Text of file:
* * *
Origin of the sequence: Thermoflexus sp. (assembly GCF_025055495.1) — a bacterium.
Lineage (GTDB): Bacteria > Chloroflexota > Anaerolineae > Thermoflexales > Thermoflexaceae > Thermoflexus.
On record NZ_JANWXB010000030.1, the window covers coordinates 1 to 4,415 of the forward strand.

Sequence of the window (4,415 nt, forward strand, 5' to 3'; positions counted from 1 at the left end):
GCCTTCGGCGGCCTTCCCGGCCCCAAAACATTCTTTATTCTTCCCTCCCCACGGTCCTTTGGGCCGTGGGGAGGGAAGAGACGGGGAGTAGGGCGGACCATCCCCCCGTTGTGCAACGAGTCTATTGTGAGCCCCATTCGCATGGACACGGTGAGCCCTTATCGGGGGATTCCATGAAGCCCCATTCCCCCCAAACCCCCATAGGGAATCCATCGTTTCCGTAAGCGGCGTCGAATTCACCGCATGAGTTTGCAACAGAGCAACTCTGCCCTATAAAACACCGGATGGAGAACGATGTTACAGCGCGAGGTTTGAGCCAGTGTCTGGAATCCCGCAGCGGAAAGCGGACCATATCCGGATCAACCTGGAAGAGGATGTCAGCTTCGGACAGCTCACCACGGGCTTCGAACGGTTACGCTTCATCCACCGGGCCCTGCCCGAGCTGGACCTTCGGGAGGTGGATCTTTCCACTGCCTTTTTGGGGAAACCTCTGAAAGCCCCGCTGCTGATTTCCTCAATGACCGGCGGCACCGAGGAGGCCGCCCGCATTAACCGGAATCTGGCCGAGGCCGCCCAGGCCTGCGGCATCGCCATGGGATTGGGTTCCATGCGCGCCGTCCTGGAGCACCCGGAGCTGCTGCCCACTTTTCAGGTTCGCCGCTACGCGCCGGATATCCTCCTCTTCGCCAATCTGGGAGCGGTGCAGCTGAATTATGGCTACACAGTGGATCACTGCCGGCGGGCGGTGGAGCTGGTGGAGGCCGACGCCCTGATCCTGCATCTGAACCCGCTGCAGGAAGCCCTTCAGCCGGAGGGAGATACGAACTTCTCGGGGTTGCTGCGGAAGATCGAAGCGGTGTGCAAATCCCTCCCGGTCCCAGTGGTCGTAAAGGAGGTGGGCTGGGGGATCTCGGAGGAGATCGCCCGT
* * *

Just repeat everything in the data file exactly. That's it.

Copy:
Origin of the sequence: Thermoflexus sp. (assembly GCF_025055495.1) — a bacterium.
Lineage (GTDB): Bacteria > Chloroflexota > Anaerolineae > Thermoflexales > Thermoflexaceae > Thermoflexus.
On record NZ_JANWXB010000030.1, the window covers coordinates 1 to 4,415 of the forward strand.

Sequence of the window (4,415 nt, forward strand, 5' to 3'; positions counted from 1 at the left end):
GCCTTCGGCGGCCTTCCCGGCCCCAAAACATTCTTTATTCTTCCCTCCCCACGGTCCTTTGGGCCGTGGGGAGGGAAGAGACGGGGAGTAGGGCGGACCATCCCCCCGTTGTGCAACGAGTCTATTGTGAGCCCCATTCGCATGGACACGGTGAGCCCTTATCGGGGGATTCCATGAAGCCCCATTCCCCCCAAACCCCCATAGGGAATCCATCGTTTCCGTAAGCGGCGTCGAATTCACCGCATGAGTTTGCAACAGAGCAACTCTGCCCTATAAAACACCGGATGGAGAACGATGTTACAGCGCGAGGTTTGAGCCAGTGTCTGGAATCCCGCAGCGGAAAGCGGACCATATCCGGATCAACCTGGAAGAGGATGTCAGCTTCGGACAGCTCACCACGGGCTTCGAACGGTTACGCTTCATCCACCGGGCCCTGCCCGAGCTGGACCTTCGGGAGGTGGATCTTTCCACTGCCTTTTTGGGGAAACCTCTGAAAGCCCCGCTGCTGATTTCCTCAATGACCGGCGGCACCGAGGAGGCCGCCCGCATTAACCGGAATCTGGCCGAGGCCGCCCAGGCCTGCGGCATCGCCATGGGATTGGGTTCCATGCGCGCCGTCCTGGAGCACCCGGAGCTGCTGCCCACTTTTCAGGTTCGCCGCTACGCGCCGGATATCCTCCTCTTCGCCAATCTGGGAGCGGTGCAGCTGAATTATGGCTACACAGTGGATCACTGCCGGCGGGCGGTGGAGCTGGTGGAGGCCGACGCCCTGATCCTGCATCTGAACCCGCTGCAGGAAGCCCTTCAGCCGGAGGGAGATACGAACTTCTCGGGGTTGCTGCGGAAGATCGAAGCGGTGTGCAAATCCCTCCCGGTCCCAGTGGTCGTAAAGGAGGTGGGCTGGGGGATCTCGGAGGAGATCGCCCGT